As a preface, I must apologize that this is not one of those heroic, hanging-by-the-fingernails trip reports. Actually, it’s about a very difficult trek made “easy” by the flexibility and mutual concern of all involved.
Nearly every year, BW
leads a hike over the Mummy Range in southern Nevada. This traverse takes one over 4 peaks (three above 11k) for a total of ~5000’ accumulated elevation gain, over ~8 trailless miles.
The timing of the hike is problematical; too early in the year, and one is likely to hit large snow patches; too late, and afternoon thunderstorms will send hikers scurrying from fear of electrocution. Let me emphasize right away that this “hike” is very different from the classic (relatively easy) ascent of Mummy by the scree slope on the N side of the North Loop Trail.
Mountain trips in southern Nevada are made difficult by cliff bands. It is hard to explain this idea to outsiders, who think of the geography of the Sierra or Rocky Mountains, and insist they understand cliff bands. But most of our high mountains are composed of persistent layers of siliceous limestone, with varying erosion resistance. A ridge that appears gentle and continuous from afar may actually contain a succession of 20-50’ cliffs, where tougher limestone layers suddenly appear; and the cliff bands may continue for miles. A seemingly simple descent down a valley may cross nearly impassable dryfalls over limestone strata; one may sidetrack to the next parallel valley, and find the same band blocking progress. Thus the route on a mountain typically involves finding a set of chutes and chimneys through cliff bands that would otherwise force a technical climb. To make things more exciting, the limestone often consists of totally untrustworthy fractured chunks – “portable handholds”. Few people travel these remote hikes, thus the routes are rarely cleared of dangerous loose rock.
And so goes the Mummy traverse. Predefined routes must be followed, or one must expect to spend a great deal of time in route-finding on steep talus slopes at altitude.
Our 2006 hike
The only practical way to do the hike is with a car shuttle. We first parked one car at the North Loop Trailhead near the Hilltop Campground on route 158. Then we drove to Lee Canyon, and parked several cars at a large lot on the west side of route 156 (about 0.9 miles south of the intersection with route 158). From there, we walked south about a hundred yards along the road, then cut SW up the canyon between Mummy’s Nose and Mummy’s Forehead.
One problem we noticed right away: we had 14 people. In the limestone mountains of southern NV, rockfall is perhaps the deadliest hazard, and one has to decide how a group should be spaced to minimize that danger. All, however, had the determination for the hardest part of the hike; our sotto voce motto was, "slowly but surely". Our hike leader also provided alternative routes for those who didn’t feel like hanging from their fingernails.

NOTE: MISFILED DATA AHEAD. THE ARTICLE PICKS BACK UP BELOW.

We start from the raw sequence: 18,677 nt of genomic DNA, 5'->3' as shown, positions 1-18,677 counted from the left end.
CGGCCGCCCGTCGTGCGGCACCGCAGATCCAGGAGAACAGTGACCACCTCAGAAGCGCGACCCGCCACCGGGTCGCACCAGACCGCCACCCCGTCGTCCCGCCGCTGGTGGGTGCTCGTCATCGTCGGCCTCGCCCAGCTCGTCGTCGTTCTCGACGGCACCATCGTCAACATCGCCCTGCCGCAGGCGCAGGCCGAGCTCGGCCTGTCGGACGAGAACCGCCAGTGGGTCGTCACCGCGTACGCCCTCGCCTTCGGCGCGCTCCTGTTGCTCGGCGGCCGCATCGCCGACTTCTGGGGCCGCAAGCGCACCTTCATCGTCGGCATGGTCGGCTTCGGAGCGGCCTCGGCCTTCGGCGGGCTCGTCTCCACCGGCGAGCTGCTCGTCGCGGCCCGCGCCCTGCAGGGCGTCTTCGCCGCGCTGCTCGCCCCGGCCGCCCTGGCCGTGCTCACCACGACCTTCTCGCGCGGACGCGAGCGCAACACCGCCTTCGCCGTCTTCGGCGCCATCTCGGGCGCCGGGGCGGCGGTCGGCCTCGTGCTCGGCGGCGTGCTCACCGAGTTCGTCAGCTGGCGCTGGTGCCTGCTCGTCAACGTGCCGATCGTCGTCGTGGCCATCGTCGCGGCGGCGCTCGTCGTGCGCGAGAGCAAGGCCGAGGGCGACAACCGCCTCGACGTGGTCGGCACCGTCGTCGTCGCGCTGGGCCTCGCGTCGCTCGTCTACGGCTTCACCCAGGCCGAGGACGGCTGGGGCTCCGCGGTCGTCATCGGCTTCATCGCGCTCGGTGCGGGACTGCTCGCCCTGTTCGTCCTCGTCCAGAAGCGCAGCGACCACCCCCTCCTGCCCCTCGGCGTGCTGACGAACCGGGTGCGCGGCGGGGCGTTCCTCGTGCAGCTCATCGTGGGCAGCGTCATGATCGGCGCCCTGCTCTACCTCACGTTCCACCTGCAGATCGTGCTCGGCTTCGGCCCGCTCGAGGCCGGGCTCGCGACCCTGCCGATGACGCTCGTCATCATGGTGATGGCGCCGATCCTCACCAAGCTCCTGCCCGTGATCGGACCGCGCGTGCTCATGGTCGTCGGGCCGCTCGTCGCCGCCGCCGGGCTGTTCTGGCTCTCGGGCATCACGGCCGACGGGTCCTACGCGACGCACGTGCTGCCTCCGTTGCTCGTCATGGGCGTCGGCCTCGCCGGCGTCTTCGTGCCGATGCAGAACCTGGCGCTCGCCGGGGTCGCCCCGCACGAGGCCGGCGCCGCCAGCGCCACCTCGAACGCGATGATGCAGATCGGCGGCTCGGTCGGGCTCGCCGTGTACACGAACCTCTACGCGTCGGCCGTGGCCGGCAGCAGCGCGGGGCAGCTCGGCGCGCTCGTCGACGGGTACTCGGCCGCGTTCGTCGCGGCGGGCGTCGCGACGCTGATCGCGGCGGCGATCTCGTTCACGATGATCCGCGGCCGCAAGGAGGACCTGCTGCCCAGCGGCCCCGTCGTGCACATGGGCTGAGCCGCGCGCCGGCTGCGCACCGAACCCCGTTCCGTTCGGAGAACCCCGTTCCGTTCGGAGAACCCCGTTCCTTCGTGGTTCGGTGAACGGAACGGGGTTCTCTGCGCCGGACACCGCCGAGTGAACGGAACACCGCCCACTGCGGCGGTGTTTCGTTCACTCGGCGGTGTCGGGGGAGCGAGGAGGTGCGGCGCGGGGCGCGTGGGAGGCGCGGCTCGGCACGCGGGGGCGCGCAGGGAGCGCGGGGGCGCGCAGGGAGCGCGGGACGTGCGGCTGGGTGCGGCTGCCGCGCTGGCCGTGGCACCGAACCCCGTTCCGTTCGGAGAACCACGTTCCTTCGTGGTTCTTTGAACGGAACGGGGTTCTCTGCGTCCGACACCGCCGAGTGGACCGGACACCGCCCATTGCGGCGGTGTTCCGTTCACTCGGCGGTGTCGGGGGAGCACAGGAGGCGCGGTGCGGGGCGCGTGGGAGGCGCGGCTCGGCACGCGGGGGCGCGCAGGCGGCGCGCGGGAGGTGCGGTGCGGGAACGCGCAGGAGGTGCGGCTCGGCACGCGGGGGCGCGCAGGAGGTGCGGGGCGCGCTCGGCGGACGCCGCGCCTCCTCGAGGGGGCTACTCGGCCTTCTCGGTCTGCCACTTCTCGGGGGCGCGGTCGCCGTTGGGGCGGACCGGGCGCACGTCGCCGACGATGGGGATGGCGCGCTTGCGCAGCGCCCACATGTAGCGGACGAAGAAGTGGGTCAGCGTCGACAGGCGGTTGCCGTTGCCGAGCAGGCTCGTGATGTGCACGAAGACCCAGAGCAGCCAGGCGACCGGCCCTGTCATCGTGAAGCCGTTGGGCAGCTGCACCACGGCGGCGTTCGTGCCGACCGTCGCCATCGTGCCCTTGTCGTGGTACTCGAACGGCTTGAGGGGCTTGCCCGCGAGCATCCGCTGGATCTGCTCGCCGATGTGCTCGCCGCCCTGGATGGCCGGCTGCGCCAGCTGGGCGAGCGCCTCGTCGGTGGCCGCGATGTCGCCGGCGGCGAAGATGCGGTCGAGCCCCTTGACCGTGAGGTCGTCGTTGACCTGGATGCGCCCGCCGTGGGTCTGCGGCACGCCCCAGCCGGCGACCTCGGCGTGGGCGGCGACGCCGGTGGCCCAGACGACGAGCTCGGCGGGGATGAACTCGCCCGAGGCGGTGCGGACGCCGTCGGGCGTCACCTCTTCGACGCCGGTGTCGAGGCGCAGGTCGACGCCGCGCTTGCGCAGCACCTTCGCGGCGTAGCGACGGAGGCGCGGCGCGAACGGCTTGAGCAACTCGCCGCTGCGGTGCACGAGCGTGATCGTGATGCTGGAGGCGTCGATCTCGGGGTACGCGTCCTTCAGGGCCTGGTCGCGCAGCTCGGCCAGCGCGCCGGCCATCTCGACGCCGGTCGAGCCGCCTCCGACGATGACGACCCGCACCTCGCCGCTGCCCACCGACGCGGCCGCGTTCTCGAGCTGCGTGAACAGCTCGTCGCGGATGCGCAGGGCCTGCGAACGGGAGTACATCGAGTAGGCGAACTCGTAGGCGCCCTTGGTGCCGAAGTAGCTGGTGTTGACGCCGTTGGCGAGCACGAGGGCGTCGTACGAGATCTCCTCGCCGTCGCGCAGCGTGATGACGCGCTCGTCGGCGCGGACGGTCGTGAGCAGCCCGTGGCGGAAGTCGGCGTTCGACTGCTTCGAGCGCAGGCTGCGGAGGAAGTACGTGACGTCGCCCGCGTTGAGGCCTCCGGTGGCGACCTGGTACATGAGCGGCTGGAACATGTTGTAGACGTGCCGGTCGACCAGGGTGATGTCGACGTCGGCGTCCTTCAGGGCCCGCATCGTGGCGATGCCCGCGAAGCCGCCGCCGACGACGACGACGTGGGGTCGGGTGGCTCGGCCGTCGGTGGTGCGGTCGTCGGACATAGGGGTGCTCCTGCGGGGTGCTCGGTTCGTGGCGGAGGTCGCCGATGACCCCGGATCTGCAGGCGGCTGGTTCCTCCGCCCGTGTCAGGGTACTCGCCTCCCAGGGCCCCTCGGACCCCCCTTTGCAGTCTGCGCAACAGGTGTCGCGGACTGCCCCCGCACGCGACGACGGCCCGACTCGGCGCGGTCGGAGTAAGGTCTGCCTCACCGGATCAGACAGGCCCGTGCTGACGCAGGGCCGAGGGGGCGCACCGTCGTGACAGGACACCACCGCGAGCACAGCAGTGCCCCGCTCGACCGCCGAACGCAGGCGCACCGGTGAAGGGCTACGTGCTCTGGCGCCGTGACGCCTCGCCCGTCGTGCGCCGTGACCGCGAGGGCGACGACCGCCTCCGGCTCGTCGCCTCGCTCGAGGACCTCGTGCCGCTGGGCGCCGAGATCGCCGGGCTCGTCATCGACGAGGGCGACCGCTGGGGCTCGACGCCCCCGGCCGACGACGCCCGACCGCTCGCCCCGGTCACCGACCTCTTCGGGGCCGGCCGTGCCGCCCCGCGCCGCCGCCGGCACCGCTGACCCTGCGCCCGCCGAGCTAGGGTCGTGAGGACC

The first gully between Mummy’s Nose and Forehead is a short, steep slog, with ~2000’ elevation gain. A conventional GPS will often lose lock here, because the steep canyon walls cut out the view of most satellites. After 2000’ of ascent, the “use trail” ends abruptly near a wall on the south (R) side of the gully, just a bit below the height-of-land notch. At that point, there is a brief 3rd-4th class climb on the S wall; one actually climbs west to a ledge. There is a subtle rock horn in an alcove on the east side of the ledge, where one can anchor a rope or webbing strap. After we climbed up this pitch, we then traveled east around the corner.
Then we cut left up a steep stretch (a few class 3 moves). As we were coming up one tough class 3 pitch, I noticed that V1 was eating a cracker, while climbing. At the top of the section she offered me a saltine, which I declined. Eventually we reached the “pygmy forest” (composed of short tough bristlecone pines – name coined by NN). From this point, it was mainly a scenic slog south to the top of the Forehead at ~11k’. Along the way, V1 insisted I take her picture as she climbed a tree.
At the summit of the Forehead, we looked south and saw out next destination: the Chin, perhaps only 1000’ away as the crow flies. However, there are no easy routes to the Chin. Obviously, one downclimbs to start.
Then there are 3 possible paths: 1) drop down far to the left (N) for a simple but miserable traverse on talus, perhaps losing 200’ vertical below the col; 2) continue straight on the 3rd-4th class knife edge; or 3) pick an intermediate route between the two, on the left side of the ridge, and be prepared for 4th class travel or some belays. Each route was taken by groups of 4 to 6.